Noam Pitlik

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Noam Pitlik
Born (1932-11-04)November 4, 1932
Philadelphia, Pennsylvania, U.S.
Died February 18, 1999(1999-02-18) (aged 66)
Los Angeles, California, U.S.
Other names Noam Pitlick
Alma mater Gratz College
Temple University
Occupation Actor, television director, producer
Years active 1954–1999
Jesse Blostein (m. 1967–1970)
Linda Hirsch (m. 1974–1977)
Susan Whittaker (m. 1986–1999)
(his death)
Parent(s) Dr. and Mrs. Samuel Pitlik

Noam Pitlik (November 4, 1932 – February 18, 1999) was an American television director and actor. In 1979, Pitlik won an Emmy for Outstanding Directing for a Comedy Series for his work on the ABC-TV sitcom Barney Miller.[1]

Early life[edit]

The son of Dr. and Mrs. Samuel Pitlik,[2] he was born in Philadelphia, Pennsylvania.[citation needed] He was a graduate of Central High School, Gratz College, and Temple University.[2]


Pitlik began his acting career in a Western series on WCAU[citation needed] in Philadelphia.[3] In 1951, he was part of the set design and construction crew for the Philadelphia Experimental Theater.[4] In 1952, he was a member of the cast for the Summer Theater Guild's production of Philadelphia Story in Indiana, Pennsylvania.[5]

In 1957 starred in an Off-Broadway production of Kurt Weill's The Threepenny Opera. During the 1960s and 1970s, Pitlik became a familiar character actor on television, making guest appearances in around 80 different TV series (making multiple appearances in several) including The Untouchables, The Rifleman, The Patty Duke Show, Gunsmoke, My Favorite Martian, The Virginian, The Munsters, Gidget, The Andy Griffith Show, Gomer Pyle, USMC, The Invaders, The Fugitive, The F.B.I., Get Smart, I Dream Of Jeannie, Hogan's Heroes (seven different roles, including the pilot episode), The Monkees, Bewitched, The Flying Nun, That Girl, Run For Your Life, The Mod Squad, The Odd Couple, Nanny and the Professor, The Partridge Family, Room 222, Night Gallery, Love, American Style, All In The Family, Mannix, Ironside, Cannon, Barnaby Jones and The Six Million Dollar Man. He had recurring roles on Ben Casey, I'm Dickens, He's Fenster, The Bob Newhart Show and Sanford And Son. He also appeared in TV movies, commercials and some theatrical films such as The Fortune Cookie, The Graduate, Fitzwilly and The Front Page. Though he largely retired from acting in the mid-1970s to concentrate on directing, Pitlik still made a handful of widely spaced acting appearances over the next two decades. His final appearance as an actor was in an episode of Becker in 1998.[1]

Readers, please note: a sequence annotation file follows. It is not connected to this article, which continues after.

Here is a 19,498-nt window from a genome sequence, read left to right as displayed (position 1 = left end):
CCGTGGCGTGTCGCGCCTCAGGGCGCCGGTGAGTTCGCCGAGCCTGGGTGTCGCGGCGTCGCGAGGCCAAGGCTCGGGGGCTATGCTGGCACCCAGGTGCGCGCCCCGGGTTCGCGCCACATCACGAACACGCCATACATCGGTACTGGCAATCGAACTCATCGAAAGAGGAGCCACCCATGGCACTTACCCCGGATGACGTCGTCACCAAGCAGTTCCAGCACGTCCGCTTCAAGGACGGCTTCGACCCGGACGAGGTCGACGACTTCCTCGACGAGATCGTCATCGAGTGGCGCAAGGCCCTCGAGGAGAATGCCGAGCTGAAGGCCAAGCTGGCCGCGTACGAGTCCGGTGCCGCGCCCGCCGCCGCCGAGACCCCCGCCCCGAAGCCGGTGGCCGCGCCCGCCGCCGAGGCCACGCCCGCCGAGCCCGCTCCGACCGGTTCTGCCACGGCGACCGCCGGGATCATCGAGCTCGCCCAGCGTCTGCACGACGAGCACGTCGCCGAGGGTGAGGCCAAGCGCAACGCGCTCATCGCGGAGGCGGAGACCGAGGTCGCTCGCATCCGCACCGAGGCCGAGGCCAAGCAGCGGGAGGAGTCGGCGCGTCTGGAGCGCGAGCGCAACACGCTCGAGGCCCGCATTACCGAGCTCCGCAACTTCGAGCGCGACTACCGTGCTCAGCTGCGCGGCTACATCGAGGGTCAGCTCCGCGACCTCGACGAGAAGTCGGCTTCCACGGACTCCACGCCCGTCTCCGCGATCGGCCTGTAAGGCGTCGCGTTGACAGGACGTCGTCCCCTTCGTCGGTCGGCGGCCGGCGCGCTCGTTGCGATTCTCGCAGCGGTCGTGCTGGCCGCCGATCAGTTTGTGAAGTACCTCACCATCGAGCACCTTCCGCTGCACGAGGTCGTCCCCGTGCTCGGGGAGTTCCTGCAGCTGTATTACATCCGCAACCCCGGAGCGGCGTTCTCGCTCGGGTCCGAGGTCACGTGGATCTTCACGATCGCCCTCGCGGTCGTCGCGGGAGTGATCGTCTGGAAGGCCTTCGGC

Pitlik directed episodes of 29 different TV series including Barney Miller (102 episodes), Wings (27 episodes), Night Court (1 episode), Mr. Belvedere (44 episodes), Off the Rack (6 episodes), Taxi (11 episodes) and One Day at a Time (18 episodes). In addition to the Emmy, he also received the Peabody Award and Directors Guild of America Award for his work on Barney Miller.[6]

Personal life and death[edit]

Pitlik was married three times; his first marriage was to Jesse Blostein on February 11, 1967. They divorced on September 29, 1970. Pitlik next married Linda Hirsch on June 23, 1974; they divorced on April 25, 1977. Pitlik's last marriage was to Susan Whittaker on January 18, 1986. They remained married until his death[6] at Cedars-Sinai Medical Center[7] from lung cancer on February 18, 1999.[6]

Partial filmography[edit]


  1. ^ a b Oliver, Myrna (February 24, 1999). "Noam Pitlik; Character Actor, Director". Los Angeles Times. Retrieved July 25, 2017. 
  2. ^ a b "Jessie Blostein Of Athens to Wed Noam Pitlik". The Evening Times. Pennsylvania, Sayre. January 2, 1954. p. 3. Retrieved July 29, 2018 – via  open access publication – free to read
  3. ^ Lentz, Harris M., III (2000). Obituaries in the Performing Arts, 1999: Film, Television, Radio, Theatre, Dance, Music, Cartoons and Pop Culture. McFarland. p. 173. ISBN 9780786409198. Retrieved 29 July 2018. 
  4. ^ Wister, Jane (October 17, 1951). "Experimental Theater Set To Open Season Oct. 23". The Philadelphia Inquirer. Pennsylvania, Philadelphia. p. 42. Retrieved July 29, 2018 – via  open access publication – free to read
  5. ^ "'Philadelphia Story' Has Interesting Cast". The Indiana Gazette. Pennsylvania, Indiana. June 20, 1952. p. 6. Retrieved July 29, 2018 – via  open access publication – free to read
  6. ^ a b c Galloway, Doug (February 24, 1999). "Noam Pitlik". Variety. Retrieved July 25, 2017. 
  7. ^ "Actor-turned-director Noam Pitlik dies". The Signal. California, Santa Clarita. Associated Press. February 24, 1999. p. 15. Retrieved July 29, 2018 – via  open access publication – free to read

External links[edit]